On Distant Service

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On Distant Service

The Life of the First U.S. Foreign Service Officer to Be Assassinated

376 pages
25 images

eBook (PDF)

(Requires Adobe Digital Editions)

July 2020

978-1-64012-354-0

$34.95 Add to Cart
Hardcover

July 2020

978-1-64012-194-2

$34.95 Add to Cart
eBook (EPUB)

(Requires Adobe Digital Editions)

July 2020

978-1-64012-352-6

$34.95 Add to Cart

About the Book

On July 18, 1924, a mob in Tehran killed U.S. foreign service officer Robert Whitney Imbrie. His violent death, the first political murder in the history of the service, outraged the American people. Though Imbrie’s loss briefly made him a cause célèbre, subsequent events quickly obscured his extraordinary life and career.
  
Susan M. Stein tells the story of a figure steeped in adventure and history. Imbrie rejected a legal career to volunteer as an ambulance driver during World War I and joined the State Department when the United States entered the war. Assigned to Russia, he witnessed the October Revolution, fled ahead of a Bolshevik arrest order, and continued to track communist activity in Turkey even as the country’s war of independence unfolded around him. His fateful assignment to Persia led to his death at age forty-one and set off political repercussions that cloud relations between the United States and Iran to this day.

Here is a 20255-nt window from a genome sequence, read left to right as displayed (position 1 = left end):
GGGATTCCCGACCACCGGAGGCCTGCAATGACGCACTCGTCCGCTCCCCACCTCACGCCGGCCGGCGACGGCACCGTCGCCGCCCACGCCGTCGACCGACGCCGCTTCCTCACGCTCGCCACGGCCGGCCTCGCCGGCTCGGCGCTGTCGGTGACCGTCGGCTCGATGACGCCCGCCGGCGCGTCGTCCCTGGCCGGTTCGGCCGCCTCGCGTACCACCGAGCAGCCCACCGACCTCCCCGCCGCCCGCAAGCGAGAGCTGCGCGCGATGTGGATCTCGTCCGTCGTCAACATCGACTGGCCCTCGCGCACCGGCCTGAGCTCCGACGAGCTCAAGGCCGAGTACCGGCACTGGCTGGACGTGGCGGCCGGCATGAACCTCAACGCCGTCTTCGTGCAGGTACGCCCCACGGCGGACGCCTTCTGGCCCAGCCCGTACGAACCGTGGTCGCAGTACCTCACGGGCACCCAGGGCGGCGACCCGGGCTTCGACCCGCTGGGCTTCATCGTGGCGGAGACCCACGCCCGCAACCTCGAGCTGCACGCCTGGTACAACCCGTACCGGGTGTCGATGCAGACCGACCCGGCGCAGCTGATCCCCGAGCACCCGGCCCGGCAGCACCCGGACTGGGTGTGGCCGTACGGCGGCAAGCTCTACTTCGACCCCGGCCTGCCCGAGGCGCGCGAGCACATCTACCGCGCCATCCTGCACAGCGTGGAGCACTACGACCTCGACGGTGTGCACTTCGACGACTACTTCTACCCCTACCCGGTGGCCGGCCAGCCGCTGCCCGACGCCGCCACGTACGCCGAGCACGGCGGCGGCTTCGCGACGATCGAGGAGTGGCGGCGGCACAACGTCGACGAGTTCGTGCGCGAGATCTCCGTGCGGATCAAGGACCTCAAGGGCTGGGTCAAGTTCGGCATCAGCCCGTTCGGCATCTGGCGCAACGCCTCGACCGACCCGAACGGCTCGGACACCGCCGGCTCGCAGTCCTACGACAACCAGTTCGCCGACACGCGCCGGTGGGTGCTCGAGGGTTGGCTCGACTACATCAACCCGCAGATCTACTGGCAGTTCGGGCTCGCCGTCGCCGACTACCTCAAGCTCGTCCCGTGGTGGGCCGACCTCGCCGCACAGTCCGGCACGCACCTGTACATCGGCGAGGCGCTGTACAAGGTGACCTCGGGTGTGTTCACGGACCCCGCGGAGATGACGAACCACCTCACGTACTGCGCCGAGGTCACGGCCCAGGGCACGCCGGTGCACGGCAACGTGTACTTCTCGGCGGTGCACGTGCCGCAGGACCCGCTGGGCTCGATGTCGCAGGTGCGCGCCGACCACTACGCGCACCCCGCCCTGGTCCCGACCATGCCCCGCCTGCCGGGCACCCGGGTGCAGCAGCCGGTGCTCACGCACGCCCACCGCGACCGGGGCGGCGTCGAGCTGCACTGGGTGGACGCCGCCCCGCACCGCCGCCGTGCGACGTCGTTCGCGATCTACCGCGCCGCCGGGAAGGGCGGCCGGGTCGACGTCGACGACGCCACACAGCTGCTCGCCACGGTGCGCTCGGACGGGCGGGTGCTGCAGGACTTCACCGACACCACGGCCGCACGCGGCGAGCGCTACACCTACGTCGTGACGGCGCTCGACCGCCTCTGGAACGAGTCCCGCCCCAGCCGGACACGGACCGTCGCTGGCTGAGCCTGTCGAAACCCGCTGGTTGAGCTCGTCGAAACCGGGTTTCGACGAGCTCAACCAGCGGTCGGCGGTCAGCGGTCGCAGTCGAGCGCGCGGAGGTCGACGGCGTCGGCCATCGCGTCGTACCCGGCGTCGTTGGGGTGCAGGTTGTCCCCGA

Drawing on a wealth of untapped materials, On Distant Service returns readers to an era when dash and diplomacy went hand-in-hand.

 

Author Bio

Susan M. Stein spent thirty-five years teaching full time on the secondary and postsecondary level, including pedagogical collaborations in Ukraine and Uganda. She was a columnist and feature writer for the Omaha World-Herald Sunday magazine for fifteen years and is an editor of fiction and nonfiction publications. She lives in Omaha, Nebraska.

Praise

“Robert Whitney Imbrie, the first U.S. foreign service officer to be assassinated abroad, is a fitting hero indeed. In the era of Theodore Roosevelt and the doctrine of the strenuous life lived in the blood and dust of the arena, Imbrie, with his derring-do, his pleasant and outgoing personality, and his unfailing personal courage, is a compelling presence.”—Thomas Bailey and Katherine Joslin, authors of Theodore Roosevelt: A Literary Life

“A valuable biography that illustrates Robert Imbrie as a versatile man of character. His life, no less than his tragic end, constitutes a testimony to an honorable and distinguished man.”—Michael Occleshaw, author of Dances in Deep Shadows: The Clandestine War in Russia, 1917–1920

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